Wax Digital and their “Facebook for suppliers” – can we wait 18 months?

We've featured two very good client case studies from Wax Digital over the last year - Weetabix and Durham Hospitals.  The founders of Wax come from a marketing background, and we commented on how that has influenced their philosophy and made them very focused on user experience, easy adoption, and collaboration. There is definitely a similarity of approach to Coupa there, although Wax are based in Manchester, not California!

They were covered by the Daily Telegraph the other day - quite a coup for a mid-sized UK procurement software firm. The article highlighted their receipt of a government grant to develop a “Facebook for suppliers”, a buyer / supplier network with collaborative and social media-type features. They've got a grant of £600K from the government (the Technology Strategy Board) to develop this, in conjunction with Lancaster University.

Wax hopes to use the network, which should be ready in 18 months, as a marketing tool for their full software as well as charge on a pay-per use basis for features such as setting up a competitive tendering process in the market.

Well done to them for the coverage and the grant – but here's the rub. 18 months in these markets is a lifetime, and the “Facebook for business” idea is not unique. I’ve heard a number of firms recently talking about how they want to develop the supplier network concept further, allowing suppliers and buyers to communicate and collaborate rather than simply pass documents and data back and forth. The style and functionality of Facebook, LinkedIn or Amazon are used as models rather than traditional B2B software.

I'm certainly not doubting that Wax can develop something good here - but where will Ariba be by mid 2013? Or SAP / Hubwoo, Basware and the other challengers to the Ariba Supplier Network?  Will Coupa (perhaps the leaders in bringing "consumer" thinking to B2B) have achieved world domination by then? Will Tradeshift have moved beyond e-invoicing and become a platform for wider buyer / seller interaction?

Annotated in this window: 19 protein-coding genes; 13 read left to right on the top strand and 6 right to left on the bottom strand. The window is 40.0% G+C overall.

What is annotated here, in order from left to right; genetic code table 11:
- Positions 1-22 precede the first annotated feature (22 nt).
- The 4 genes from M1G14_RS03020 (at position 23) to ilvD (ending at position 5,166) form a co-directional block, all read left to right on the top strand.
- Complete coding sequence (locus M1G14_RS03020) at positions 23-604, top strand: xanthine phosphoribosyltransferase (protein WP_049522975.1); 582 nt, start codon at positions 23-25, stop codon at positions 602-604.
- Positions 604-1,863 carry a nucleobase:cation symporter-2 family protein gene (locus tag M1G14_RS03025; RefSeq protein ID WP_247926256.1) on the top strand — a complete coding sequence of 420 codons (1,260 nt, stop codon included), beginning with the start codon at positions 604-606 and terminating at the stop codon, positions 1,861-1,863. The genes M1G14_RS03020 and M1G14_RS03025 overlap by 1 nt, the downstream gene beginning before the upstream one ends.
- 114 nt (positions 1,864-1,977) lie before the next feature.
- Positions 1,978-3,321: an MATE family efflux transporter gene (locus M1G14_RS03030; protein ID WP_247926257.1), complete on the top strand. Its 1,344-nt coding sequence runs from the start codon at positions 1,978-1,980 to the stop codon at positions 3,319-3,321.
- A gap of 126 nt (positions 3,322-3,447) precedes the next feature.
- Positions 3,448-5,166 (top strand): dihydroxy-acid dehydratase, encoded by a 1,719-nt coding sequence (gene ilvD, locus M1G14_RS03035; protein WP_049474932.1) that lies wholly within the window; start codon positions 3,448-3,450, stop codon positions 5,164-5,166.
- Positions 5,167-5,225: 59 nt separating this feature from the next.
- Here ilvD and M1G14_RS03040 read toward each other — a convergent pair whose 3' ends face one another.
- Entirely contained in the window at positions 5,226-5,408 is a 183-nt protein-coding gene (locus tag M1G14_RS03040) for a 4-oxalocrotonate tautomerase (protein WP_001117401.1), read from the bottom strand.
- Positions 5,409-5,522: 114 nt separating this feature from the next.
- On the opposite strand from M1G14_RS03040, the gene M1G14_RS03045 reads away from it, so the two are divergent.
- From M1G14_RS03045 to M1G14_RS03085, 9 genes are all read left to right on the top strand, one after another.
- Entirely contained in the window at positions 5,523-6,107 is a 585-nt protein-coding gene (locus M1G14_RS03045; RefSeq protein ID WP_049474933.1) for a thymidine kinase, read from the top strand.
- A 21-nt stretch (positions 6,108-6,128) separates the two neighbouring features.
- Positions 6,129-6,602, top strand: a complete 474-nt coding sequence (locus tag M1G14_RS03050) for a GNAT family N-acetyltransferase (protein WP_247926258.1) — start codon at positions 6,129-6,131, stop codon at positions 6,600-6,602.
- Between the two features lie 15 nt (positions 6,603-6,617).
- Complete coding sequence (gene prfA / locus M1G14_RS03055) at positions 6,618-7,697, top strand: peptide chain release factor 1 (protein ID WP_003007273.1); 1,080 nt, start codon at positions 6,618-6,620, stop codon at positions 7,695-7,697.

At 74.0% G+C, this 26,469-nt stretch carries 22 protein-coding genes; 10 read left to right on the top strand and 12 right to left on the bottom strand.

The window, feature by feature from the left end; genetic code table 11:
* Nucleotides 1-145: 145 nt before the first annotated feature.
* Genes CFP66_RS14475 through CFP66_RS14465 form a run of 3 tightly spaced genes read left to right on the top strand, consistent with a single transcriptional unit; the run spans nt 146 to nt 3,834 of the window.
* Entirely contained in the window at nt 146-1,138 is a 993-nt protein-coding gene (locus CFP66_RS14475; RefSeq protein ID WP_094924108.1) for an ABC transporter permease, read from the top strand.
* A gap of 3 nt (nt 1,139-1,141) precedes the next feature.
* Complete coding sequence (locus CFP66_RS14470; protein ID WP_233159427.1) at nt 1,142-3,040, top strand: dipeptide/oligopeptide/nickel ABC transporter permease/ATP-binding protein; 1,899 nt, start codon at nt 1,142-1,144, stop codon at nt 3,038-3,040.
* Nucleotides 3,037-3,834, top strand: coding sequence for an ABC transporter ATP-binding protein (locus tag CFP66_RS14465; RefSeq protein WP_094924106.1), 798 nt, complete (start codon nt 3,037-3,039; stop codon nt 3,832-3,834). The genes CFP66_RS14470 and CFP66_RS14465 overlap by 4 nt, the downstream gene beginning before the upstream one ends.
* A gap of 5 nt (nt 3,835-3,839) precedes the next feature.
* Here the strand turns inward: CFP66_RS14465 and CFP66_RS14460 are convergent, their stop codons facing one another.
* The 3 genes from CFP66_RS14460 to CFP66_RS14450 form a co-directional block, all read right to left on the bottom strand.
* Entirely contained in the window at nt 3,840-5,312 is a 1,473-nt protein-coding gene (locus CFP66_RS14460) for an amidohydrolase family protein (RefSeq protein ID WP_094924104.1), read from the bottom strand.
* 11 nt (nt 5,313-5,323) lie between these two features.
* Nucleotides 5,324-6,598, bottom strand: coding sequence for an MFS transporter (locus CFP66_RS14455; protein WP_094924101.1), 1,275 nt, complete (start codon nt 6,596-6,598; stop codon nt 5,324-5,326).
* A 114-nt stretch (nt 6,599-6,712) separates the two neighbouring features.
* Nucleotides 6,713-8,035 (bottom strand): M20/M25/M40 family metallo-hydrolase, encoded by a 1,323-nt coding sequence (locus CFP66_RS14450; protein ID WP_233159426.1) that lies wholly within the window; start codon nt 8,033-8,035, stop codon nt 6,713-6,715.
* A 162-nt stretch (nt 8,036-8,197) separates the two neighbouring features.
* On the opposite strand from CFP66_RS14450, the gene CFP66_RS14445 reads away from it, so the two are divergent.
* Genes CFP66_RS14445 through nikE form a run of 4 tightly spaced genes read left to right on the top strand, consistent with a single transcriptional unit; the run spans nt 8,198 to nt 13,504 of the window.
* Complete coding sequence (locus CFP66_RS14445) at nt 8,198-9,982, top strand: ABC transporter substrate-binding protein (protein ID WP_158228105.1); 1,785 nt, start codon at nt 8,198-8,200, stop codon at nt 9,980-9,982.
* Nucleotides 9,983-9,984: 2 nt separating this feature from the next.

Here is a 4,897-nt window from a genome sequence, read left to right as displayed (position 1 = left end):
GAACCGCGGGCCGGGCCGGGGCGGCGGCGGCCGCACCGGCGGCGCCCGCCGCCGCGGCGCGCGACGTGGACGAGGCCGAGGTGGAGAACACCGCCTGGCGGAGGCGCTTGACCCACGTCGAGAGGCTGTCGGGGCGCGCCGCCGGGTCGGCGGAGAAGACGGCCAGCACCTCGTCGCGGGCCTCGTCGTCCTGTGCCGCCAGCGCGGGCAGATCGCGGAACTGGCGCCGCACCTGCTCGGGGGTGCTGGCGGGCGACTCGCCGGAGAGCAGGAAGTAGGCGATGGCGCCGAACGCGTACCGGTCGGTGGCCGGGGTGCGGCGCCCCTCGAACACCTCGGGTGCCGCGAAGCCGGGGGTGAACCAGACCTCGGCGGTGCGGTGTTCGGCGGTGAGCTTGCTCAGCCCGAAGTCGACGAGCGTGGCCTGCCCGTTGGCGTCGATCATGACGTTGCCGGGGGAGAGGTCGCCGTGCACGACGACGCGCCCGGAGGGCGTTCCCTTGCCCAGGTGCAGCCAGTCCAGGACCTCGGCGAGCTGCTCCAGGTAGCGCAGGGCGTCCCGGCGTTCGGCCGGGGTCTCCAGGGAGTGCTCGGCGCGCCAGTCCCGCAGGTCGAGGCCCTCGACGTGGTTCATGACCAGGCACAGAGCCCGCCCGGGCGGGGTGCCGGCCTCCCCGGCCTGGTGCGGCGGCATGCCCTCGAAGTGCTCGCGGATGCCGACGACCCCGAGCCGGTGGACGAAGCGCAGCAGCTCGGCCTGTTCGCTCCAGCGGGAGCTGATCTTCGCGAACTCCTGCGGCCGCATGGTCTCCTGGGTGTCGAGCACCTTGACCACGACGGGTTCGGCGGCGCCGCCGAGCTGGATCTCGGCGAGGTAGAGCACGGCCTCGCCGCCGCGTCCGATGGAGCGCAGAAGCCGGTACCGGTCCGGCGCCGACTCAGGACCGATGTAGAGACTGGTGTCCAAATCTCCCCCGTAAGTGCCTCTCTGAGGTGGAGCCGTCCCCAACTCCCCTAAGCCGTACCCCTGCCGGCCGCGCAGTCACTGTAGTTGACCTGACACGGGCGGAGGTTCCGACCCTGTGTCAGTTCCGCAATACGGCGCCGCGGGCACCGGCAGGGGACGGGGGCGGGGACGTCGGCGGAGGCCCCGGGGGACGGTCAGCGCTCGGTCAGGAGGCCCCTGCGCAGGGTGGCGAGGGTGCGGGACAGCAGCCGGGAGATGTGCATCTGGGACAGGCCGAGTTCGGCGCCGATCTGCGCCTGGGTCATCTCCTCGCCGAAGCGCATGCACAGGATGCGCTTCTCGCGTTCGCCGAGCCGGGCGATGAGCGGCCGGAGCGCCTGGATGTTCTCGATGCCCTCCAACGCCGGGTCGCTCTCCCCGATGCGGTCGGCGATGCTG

Without knocking the Wax initiative, I can’t help thinking that the timeframe is too extended, and their approach says something about the UK way of doing things as opposed to the US or even perhaps Nordic countries.

"You’ve got to learn to generate your own revenues and profits, otherwise all you’re doing is waiting for the next funding round,” says Paul Ellis, one of the Wax founders / owners in the Telegraph article.

Maybe this is the sensible northern approach - and I'm a cautious northerner too where money is concerned, so I understand it well. But when you’re in a market as volatile and fast moving as social media and, yes, even procurement solutions, I'm not sure you have that luxury of time. If you really think you have something special, perhaps you have to gamble a bit and get some funding. That's certainly the approach Tradeshift, for instance, have taken, with their recent 17M Euros injection.

We don’t tend to see UK firms thinking on that sort of scale somehow – even the successful ones, and we believe Wax falls into that category, work in a steady, measured way. Perhaps it is the Tortoise and the Hare, but we can’t help feeling that if this new idea is so great, Wax should be getting it out there now rather than spending 18 months building it in a government-grant compliant manner.

I put some of this to the firm, and Daniel Ball, the other founder, has responded (and made some very pertinent points as well)!

"...as a UK company the culture of funding is very different compared to the US but that is the market we operate in, and it’s one that favours solid performers over shooting stars. While they captivate us for a while the vast majority of those stars end up (spectacularly) burning through their investor and client cash".

We're inviting Ellis and Ball to write a piece for Spend Matters in the New Year, and give them a chance to explain more about the new initiative, and to persuade us that the UK route really is better than the US "crash and burn" approach!

 

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